Pedro Costa’s new eight-minute short film The Daughters of Fire is more daring, more formally complex, more beautiful than almost any other recent work one could think of, regardless of length. It begins with a fade in on three panels, arranged from left to right as follows: a shoulders-up closeup of a woman in half-profile, walking (or gliding) past what appears to be a glowing red wall (more on that below) as the camera moves slightly in front of her, following her movement; the second: a woman laying prone on dark, ashy ground, the horizon behind her a kind of glowing orangish-red with swirling black clouds hovering ominously; the third panel is another closeup, this time of a woman peering from behind a doorway or wall, staring directly at the camera. Three distinct compositions, one of movement, one of stasis, the other a bold acknowledgment of the audience.
Each panel displays Costa’s favored mode of digital cinematography, a rich chiaroscuro with intermittent blotches and fields of color emerging from darkness. After establishing each composition, music starts playing and the women begin singing, separately at first but gradually overlapping and then syncopating; the song is a somber reverie about a “terrible day” and being alone, and the need to carry on in the face of death. Suddenly, at around the six-minute mark, the song tapers off and the three panels fade out, before cutting to something entirely different. Three images give way to only one — the classic square academy ratio, the muted colors, and the tell-tell flicker of actual film immediately signify archival footage. This two-minute epilogue observes men walking around rocky terrain, a volcano looming ominously in the background.
The music of the first section comes courtesy of the group Os Musicos do Tejo, who Costa has collaborated with on a series of stage productions. The women — played by Elizabeth Pinard, Alice Costa, and Karyna Gomes — are singers, but also from Cape Verde, intrinsically linking them to Costa’s larger body of work. Taken alongside the silent footage of the second section, Daughters reveals itself as a study in contrasts, certainly, part of Costa’s ongoing pursuit of finding harmony in disharmony. The velvety digital textures of the first movement give way to the tactile physicality of 16mm film in the second; likewise the deep, saturated colors Costa and cinematographer Leonardo Simões (Costa’s DP since Colossal Youth) have conjured versus the blown-out, muted palette of the archival film.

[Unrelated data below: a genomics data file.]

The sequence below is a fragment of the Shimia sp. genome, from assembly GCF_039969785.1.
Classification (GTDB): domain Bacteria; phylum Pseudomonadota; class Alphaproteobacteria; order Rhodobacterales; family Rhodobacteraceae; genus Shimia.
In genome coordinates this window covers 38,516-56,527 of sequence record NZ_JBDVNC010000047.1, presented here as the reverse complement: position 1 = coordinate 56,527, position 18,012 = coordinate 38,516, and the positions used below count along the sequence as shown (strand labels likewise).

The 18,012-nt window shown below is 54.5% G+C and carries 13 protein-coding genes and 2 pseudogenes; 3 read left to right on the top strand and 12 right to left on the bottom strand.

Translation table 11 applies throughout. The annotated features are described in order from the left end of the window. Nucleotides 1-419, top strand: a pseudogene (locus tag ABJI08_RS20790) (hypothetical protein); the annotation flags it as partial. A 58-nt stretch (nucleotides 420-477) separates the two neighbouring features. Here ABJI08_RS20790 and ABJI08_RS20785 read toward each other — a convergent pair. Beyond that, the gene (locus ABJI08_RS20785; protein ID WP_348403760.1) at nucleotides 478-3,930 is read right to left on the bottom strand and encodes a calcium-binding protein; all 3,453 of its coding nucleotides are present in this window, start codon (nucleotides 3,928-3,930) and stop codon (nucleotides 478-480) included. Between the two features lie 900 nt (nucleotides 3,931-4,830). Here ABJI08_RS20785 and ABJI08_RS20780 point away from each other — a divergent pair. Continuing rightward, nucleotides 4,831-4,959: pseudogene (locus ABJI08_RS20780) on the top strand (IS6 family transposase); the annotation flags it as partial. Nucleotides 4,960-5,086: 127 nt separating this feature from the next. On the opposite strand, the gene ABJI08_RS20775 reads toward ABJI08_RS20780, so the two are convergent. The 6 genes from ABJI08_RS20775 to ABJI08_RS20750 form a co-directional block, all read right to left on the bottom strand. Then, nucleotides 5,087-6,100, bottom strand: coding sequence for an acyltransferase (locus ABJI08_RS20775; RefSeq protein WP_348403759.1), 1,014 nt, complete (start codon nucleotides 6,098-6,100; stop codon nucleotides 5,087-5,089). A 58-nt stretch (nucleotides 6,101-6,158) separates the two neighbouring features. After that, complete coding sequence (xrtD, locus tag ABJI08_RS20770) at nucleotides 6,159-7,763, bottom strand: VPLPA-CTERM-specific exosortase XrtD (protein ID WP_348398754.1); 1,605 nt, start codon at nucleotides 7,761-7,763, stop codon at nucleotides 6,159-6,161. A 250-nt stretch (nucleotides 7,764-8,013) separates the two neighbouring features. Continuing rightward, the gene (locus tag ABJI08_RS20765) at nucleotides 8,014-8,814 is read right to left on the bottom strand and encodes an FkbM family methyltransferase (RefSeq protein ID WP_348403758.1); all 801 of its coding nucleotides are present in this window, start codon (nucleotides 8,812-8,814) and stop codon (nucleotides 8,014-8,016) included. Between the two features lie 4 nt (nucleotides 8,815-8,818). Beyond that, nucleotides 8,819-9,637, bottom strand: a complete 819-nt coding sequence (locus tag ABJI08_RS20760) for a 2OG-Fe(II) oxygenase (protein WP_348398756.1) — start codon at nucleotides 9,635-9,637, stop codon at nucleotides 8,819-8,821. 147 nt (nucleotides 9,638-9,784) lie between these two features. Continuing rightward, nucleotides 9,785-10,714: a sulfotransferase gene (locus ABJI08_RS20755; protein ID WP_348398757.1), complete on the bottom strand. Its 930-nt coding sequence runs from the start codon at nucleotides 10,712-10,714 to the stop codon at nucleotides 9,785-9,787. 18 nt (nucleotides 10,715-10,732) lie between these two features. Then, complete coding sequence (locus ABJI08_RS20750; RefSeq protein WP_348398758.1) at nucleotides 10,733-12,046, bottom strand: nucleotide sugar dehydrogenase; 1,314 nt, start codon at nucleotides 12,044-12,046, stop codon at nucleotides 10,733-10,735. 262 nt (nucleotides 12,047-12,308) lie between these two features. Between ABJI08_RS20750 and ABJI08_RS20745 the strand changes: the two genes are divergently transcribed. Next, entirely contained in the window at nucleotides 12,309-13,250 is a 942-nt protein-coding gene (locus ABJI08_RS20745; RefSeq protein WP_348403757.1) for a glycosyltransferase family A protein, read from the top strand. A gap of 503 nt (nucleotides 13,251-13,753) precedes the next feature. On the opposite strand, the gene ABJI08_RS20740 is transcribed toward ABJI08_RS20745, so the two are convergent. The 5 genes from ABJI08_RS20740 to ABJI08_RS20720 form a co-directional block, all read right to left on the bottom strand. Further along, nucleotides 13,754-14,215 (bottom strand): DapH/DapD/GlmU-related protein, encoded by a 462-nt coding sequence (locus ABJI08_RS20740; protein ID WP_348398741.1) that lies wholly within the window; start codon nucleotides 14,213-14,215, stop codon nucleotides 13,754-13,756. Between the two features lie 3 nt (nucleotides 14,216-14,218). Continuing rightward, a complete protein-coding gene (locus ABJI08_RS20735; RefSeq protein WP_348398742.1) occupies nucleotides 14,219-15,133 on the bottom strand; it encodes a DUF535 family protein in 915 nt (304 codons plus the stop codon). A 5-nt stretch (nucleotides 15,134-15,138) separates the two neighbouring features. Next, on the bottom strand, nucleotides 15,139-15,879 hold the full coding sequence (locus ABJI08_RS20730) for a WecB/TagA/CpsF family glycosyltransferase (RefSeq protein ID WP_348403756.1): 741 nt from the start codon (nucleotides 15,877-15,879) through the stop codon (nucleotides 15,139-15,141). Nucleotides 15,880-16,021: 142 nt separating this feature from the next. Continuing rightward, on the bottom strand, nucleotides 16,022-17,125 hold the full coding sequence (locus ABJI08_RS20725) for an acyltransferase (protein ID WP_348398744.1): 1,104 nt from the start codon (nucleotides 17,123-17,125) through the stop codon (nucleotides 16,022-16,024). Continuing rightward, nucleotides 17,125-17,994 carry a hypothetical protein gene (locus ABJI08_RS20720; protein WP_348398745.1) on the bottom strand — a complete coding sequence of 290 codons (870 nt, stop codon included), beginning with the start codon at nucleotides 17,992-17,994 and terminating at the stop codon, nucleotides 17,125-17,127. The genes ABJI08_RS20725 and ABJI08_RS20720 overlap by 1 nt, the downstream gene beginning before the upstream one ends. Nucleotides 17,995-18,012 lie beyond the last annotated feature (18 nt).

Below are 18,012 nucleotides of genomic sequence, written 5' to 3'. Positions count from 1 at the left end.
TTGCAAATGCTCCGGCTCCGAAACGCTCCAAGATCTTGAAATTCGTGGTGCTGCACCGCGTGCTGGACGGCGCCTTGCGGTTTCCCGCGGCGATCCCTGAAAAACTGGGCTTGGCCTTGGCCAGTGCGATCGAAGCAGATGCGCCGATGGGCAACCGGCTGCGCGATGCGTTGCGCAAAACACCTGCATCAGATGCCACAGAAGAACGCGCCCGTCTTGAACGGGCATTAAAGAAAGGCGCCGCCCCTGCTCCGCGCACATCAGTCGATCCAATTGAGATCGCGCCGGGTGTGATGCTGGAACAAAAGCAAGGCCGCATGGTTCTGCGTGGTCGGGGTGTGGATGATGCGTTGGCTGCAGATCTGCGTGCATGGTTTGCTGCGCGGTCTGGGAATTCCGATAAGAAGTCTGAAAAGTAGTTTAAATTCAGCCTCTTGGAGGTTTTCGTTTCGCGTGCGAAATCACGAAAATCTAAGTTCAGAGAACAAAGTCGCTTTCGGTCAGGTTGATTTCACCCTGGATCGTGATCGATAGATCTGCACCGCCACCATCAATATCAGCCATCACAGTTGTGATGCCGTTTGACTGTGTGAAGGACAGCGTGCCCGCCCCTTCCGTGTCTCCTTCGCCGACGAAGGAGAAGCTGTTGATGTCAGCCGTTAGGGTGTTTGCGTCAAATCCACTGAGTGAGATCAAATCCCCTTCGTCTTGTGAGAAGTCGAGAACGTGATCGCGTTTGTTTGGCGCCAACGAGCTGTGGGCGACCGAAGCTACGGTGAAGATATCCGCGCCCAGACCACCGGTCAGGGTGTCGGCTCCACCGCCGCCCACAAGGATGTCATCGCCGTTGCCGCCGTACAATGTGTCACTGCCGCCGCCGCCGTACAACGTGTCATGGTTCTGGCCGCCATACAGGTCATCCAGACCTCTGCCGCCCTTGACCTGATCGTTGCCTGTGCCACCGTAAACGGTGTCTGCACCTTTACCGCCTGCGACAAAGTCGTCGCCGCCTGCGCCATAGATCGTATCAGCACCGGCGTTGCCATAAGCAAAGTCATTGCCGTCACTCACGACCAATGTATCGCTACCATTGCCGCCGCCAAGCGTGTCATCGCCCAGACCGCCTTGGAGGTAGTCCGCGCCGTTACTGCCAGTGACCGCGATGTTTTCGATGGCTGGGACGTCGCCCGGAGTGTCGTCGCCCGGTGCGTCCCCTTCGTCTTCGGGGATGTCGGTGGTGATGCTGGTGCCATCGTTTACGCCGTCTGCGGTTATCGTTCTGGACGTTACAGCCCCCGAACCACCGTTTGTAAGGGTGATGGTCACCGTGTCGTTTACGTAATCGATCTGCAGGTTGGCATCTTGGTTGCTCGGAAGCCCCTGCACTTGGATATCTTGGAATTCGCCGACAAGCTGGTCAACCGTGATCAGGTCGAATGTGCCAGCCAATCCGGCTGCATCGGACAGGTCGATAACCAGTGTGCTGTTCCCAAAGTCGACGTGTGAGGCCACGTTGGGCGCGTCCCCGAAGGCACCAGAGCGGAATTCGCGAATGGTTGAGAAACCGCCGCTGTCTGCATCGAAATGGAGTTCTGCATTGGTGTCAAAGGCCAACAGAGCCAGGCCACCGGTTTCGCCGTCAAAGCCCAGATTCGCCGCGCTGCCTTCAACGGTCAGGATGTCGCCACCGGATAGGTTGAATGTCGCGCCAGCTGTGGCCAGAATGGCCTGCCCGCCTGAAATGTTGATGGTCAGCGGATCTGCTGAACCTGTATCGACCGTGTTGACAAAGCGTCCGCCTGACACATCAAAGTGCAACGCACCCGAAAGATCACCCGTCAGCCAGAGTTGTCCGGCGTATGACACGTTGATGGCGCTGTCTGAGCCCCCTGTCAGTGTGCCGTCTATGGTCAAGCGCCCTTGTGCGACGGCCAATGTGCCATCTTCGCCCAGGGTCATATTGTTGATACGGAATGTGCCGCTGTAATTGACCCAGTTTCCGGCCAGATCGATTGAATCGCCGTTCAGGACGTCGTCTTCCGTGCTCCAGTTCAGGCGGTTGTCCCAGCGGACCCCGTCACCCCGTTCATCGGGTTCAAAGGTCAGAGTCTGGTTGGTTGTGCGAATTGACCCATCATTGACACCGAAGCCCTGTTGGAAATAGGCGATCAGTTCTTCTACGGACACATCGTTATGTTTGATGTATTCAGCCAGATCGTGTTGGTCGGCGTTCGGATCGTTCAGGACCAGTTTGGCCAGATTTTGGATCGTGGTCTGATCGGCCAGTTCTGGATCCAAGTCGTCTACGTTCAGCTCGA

In a wide-ranging interview with curator and Outskirts Magazine editor Christopher Small, Costa reveals the genesis of the short — that it was intended as a proof-of-concept for a longer feature-length film, that the women all filmed their sections of the triptych on a studio soundstage, and that the flickering, undulating colors were actually created via rear-projection. Here, Costa explains that the documentary footage was shot by Orlando Ribeiro, who was present for the aftermath of a 1951 eruption, and that Ribeiro was actually one of Costa’s professors in the 1970s. As Small observes, the non-English translation of the film’s title is As Filhas do Fogo, which names both a volcano — Pico do Fogo — and the island where it is located, off the coast of Cape Verde. Costa has a long-standing fascination with the volcanic, and its presence here undoubtedly links Daughters not only to his own film Casa de Lava — and therefor Tourneur’s I Walked with a Zombie — but also Rossellini’s Stromboli. And of course, a documentary coda that recontextualizes what has come before it can’t help but recall Kiarostami’s Taste of Cherry. The Daughters of Fire is a startlingly complex mélange of 20th-century modernism, a series of influences and references repurposed into something bold and original. It’s a small, succinct, and yet somehow still expansive masterwork from one of the greatest of our contemporary filmmakers.
DIRECTOR: Pedro Costa; CAST: Alice Costa, Karyna Gomes, Elizabeth Pinard; DISTRIBUTOR: The Cinema Guild; IN THEATERS: December 1; RUNTIME: 9 min.
Originally published as part of TIFF 2023 — Dispatch 3.